In Myth #2 I discussed the role played by inflammation in such conditions as high blood pressure and heart disease. This raises the possibility that stress is more of a "root cause" of these maladies than diet, exercise, and other personal habits. It would follow that the promotion of personal, social, and spiritual well-being may be a more effective way to nurture one's physical health than avoiding salt or constantly striving to lose 10 pounds. However, interventions aimed at the individual are easier to implement and control, and are infinitely more profitable.

Another example. It is often suggested that people with less money are more likely to be fat because healthier foods are more expensive. If you have a limited budget and work two jobs, then McDonald's is going to seem like a much more attractive option. This is a great argument for those who prefer to view health in terms of personal responsibility. It is the choices poor people are making (even if their options are limited) that cause them to be fat.

Yet, it is also true that living below the poverty line is significantly more stressful than living above it, and in the case of classic urban poverty, it generally entails fractured familial relationships and impoverished communal bonds. Could the political economic processes that create conditions of poverty be responsible for obesity among the poor? Is it more than simply a matter of the food they buy?

Similarly, a lot of noise is made about how African Amercians are "naturally" predisposed to high blood pressure, heart disease, diabetes, etc. This "medical fact" is convenient in two ways: not only does it locate the cause of these diseases in personal defects, it also sustains ideas about racial difference! How nice. Once again, we must consider: 1. African Americans are more likely to be poor (go back to above paragraph) 2. African Americans have to deal with racism, which is another significant stressor. Some medical researchers, in fact, have argued that the African American "predisposition" to high blood pressure is really caused by racism.

In the above cases, emotional status, social relationships, and political economic conditions are intertwined. It should also be underscored that in some instances political economic circumstances may play an even more direct role in health. Another book provides an example.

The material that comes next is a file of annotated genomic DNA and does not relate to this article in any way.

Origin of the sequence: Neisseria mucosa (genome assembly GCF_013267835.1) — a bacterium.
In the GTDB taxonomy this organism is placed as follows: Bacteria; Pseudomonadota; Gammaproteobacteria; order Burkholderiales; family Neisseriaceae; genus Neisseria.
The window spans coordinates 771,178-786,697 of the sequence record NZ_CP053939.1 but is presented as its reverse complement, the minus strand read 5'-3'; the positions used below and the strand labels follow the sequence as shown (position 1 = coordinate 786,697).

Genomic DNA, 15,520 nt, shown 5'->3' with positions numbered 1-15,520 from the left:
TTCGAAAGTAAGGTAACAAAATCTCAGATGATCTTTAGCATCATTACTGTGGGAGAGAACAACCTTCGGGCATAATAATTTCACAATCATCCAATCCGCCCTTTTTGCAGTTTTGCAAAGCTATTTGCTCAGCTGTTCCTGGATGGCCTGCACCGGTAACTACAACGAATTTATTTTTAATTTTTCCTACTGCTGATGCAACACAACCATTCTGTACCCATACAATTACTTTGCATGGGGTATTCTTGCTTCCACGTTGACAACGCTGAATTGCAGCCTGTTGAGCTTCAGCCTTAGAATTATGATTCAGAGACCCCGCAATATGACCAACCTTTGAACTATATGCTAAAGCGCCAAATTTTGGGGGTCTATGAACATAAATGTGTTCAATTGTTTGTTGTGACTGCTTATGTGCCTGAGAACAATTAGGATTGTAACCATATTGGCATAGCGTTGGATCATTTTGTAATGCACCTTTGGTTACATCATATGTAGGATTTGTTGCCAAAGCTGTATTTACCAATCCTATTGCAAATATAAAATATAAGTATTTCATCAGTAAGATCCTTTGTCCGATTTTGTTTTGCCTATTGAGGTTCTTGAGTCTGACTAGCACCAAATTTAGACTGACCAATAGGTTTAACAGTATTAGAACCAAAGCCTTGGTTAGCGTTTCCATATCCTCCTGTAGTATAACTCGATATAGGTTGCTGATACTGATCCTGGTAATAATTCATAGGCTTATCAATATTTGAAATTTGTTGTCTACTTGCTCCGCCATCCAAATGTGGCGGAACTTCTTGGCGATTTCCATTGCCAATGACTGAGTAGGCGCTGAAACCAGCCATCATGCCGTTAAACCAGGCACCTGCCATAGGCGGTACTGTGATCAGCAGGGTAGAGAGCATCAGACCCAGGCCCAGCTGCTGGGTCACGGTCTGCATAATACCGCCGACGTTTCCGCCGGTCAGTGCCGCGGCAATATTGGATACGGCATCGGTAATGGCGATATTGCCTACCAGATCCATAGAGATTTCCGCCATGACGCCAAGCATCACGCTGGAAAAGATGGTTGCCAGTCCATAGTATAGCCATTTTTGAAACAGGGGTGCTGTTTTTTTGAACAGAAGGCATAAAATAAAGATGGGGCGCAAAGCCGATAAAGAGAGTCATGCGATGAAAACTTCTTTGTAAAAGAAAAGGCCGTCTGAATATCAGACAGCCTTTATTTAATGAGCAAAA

In Stories in the Time of Cholera, Charles and Clara Briggs recount their experiences with an epidemic of cholera that swept through a portion of Venezuela, and analyze the way in which this epidemic was represented by the media and government officials as eminating from a coastal indigenous population, as a result of their "primitive" behaviors. Yet, the Briggs' describe how cholera is a distinctly modern phenomenon, in fact, nurtured by particular forms of political oppression, marginalization, and economic alienation that have been instrumental to processes of state-making and market formation during the capitalist era.

Taking the same stance, physician-anthropologist Paul Farmer argues in Pathologies of Power that disease has distinct social, political, and economic causes which are very often ignored.  In order to legitimate the current world system, these factors must be ignored, because they represent a challenge to the status quo.  On the other hand, focusing on individual habits (particularly those labed "premodern" and "primitive") in the promotion of health is an important means of constructing the narrative of Progress that makes the desirability of the current state of affairs seem unquestionable.

Wednesday, April 13, 2011

Health Myth #2: Correlation Equals Causation

Even though the axiom "correlation does not equal causation" is frequently parroted within the sciences, it is much easier to say a principle than it is to actually integrate it into one's structures of thought. Case in point, a lot of scientific thought is premised on the contrary notion that correlation equals causation. And nowhere is this more apparent than in the field of medicine.

Let's start with examples from Myth #1. The fields of medicine and public health are very concerned with how much people weigh, going so far as to decry an "obesity epidemic." What, exactly, is the problem with being fat? We are told that "excess" fat is associated with heart disease, high blood pressure, diabetes, and just about every other threatening condition you can think of. In a slippery way, "associated with" becomes "caused by," in that weight loss is recommended to prevent all of the latter conditions; but losing weight can only prevent these conditions if it is a cause.